Was this our first real hint of the imminence of the Third World War? A sign tacked to a tree in a quiet street in the residential London suburb of Ealing? The sign said simply, “Loading” and warned residents not to park outside a house. The space was reserved, it turned out, for a removals lorry that arrived on Tuesday, loaded several boxes and departed. It wasn’t a dramatic occurrence. But given that the house belongs to Mr Hyon Hak Bong, North Korean ambassador to the Court of St James’s, the removal was of huge and alarming significance.
Is this it? Is this the start of hostilities? Has the ambassador been recalled to Pyongyang in advance of the outbreak of war? Are diplomats from capitals all over Europe being called home to keep them safe from fallout, political or literal? Is an attack imminent?
It’s an odd business, waiting for a war to start – reading the signs, sifting the evidence, listening to what politicians are really saying, discounting reassurances. And when North Korea is involved, it’s all about interpretation.
Last week, David Cameron warned that the North’s arsenal of BM25 missiles, capable of carrying nuclear warheads 1500 miles, had grown beyond a dozen. He said, “I think it’s a good moment to stand back and ask ourselves about the dangers there are in the world, and the need to maintain strong defences.” This is code for: “There’s a batso teenage egomaniac with his finger on the button, and anything could happen now.” The UN Secretary General Ban Ki-Moon said the tensions between North and South were “very dangerous,” adding that “any small incident caused by miscalculation or misjudgement” might “create an uncontrollable situation.” This is code for: “There’s a batso teenage egomaniac with his finger on the button, and anything could happen now.”
The North’s tactic of pushing things towards confrontation while never explaining why has been joined by the tactic of ordering civilians about in an inscrutably threatening manner. On Monday they announced the temporary closure of the Kaesong industrial plant, which is in the North but is run by South Korean companies and employs 53,000 North Korean worker – a rare example of cross-border co-operation. No workers showed up after the government’s edict; Pyongyang said they might close the complex for good. It’s a classic case of cutting off your nose to spite your face, to terminate an operation that brings welcome income to the all-but-bankrupt North Korean economy, just to spite their long-suffering neighbour.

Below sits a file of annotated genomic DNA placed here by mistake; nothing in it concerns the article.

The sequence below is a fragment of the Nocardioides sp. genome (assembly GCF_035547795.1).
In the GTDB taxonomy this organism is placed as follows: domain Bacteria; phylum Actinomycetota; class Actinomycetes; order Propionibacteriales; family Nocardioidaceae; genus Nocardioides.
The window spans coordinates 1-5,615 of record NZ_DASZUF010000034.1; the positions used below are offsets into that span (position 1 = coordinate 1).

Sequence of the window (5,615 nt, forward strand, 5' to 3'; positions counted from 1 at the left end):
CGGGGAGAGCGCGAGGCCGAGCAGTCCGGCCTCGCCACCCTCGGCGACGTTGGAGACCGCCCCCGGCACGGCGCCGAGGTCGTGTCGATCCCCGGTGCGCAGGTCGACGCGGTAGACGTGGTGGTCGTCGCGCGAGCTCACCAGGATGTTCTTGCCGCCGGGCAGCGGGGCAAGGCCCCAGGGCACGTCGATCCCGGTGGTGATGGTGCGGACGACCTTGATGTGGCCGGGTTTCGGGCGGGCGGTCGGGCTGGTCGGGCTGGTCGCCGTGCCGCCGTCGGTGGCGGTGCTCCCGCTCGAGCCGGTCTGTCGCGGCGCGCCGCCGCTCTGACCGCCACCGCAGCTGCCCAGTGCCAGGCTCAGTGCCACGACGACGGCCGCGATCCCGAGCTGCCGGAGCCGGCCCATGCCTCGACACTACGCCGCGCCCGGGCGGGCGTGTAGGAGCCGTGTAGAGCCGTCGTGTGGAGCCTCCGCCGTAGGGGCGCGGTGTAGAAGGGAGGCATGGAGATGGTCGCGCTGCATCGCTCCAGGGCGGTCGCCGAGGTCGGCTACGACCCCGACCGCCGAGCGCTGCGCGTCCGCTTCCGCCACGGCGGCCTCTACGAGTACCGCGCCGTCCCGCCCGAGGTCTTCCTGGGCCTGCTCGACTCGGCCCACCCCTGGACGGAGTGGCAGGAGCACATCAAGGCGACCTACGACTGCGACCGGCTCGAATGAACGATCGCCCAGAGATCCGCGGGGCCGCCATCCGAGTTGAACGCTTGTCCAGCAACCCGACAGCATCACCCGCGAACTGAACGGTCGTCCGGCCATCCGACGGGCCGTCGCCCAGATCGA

Tuesday brought a passive-aggressive display of concern, when the KCNA news agency told foreigners in the region to vamoose: “The situation in the Korean peninsula is inching close to a thermonuclear war. North Korea does not want to see foreigners in South Korea fall victim to the war.” I’m sure they don’t. They have such a record of concern for the lives of others. It’s a shame they don’t show their caring side to their own people, most of whom, since the Russian subsidies dried up in the wake of the USSR’s collapse, have lived at starvation level.
When the American journalist Barbara Demick talked to a doctor at a North Korean hospital for her book, Nothing to Envy, she learned that the hospital had no medicine, bandages, bed linen or intravenous equipment, and that when patients arrived, starving to death, they were advised to cook weeds and grass, mashed up to make soup. All their posing and missile-waving is to distract the people from the need for that infamous repast.
How do you solve a problem like North Korea? The problem now isn’t just the regime’s reignited hostility and threats. The problem is how to take it seriously. Our instincts are, I’m afraid, to laugh at the boy dictator with his podgy frame, comical haircut and shy smile at the commotion which his every public appearance inspires. We’re tempted to laugh at his alleged fondness for Doritos, his army’s Disco-Inferno goose-step, the massed ranks of generals photographed in their hundreds around the Boy Wonder, the hysterical delivery of the local TV announcer, the orchestrated fist-shaking and slogan-shouting of people in the street begging their leader to have a pop at the White House…
We’re tempted to think these people lack a sense of the ridiculous, a feel for irony, a friend who’ll say, “Look, you’re behaving really stupidly. You’re threatening people much better equipped for war than you. We’ve all had a drink. Shall we get you a cab home?”
We’ve laughed at North Korea before. Anyone who saw Team America: World Police (made by the South Park and Book of Mormon satirists) will recall that Jong-Un’s father, Kim Jong-Il, is portrayed as plotting the destruction of several cities and given a pathetic song about the isolation of power (“I’m so ronery…/ Sitting on my rittle throne…/ When I change the world maybe they’ll notice me.”)
We could laugh some more now and say: “There’s nothing to fear about Kim Jong-Un; his displays of missiles and bloodcurdling threats are all shop window and no stock room.” But the danger is that he may not be planning a war; the danger is that he may be planning a gesture. He’s a big, pampered kid who’s grown up to have things his own way, and have minimal contact with the outside world. His fingers are used to firing digital weapons at things on screens, without thoughts of responsibility or outcome. It’s precisely because of his whimsicality and irresponsibility that we should take him very seriously indeed.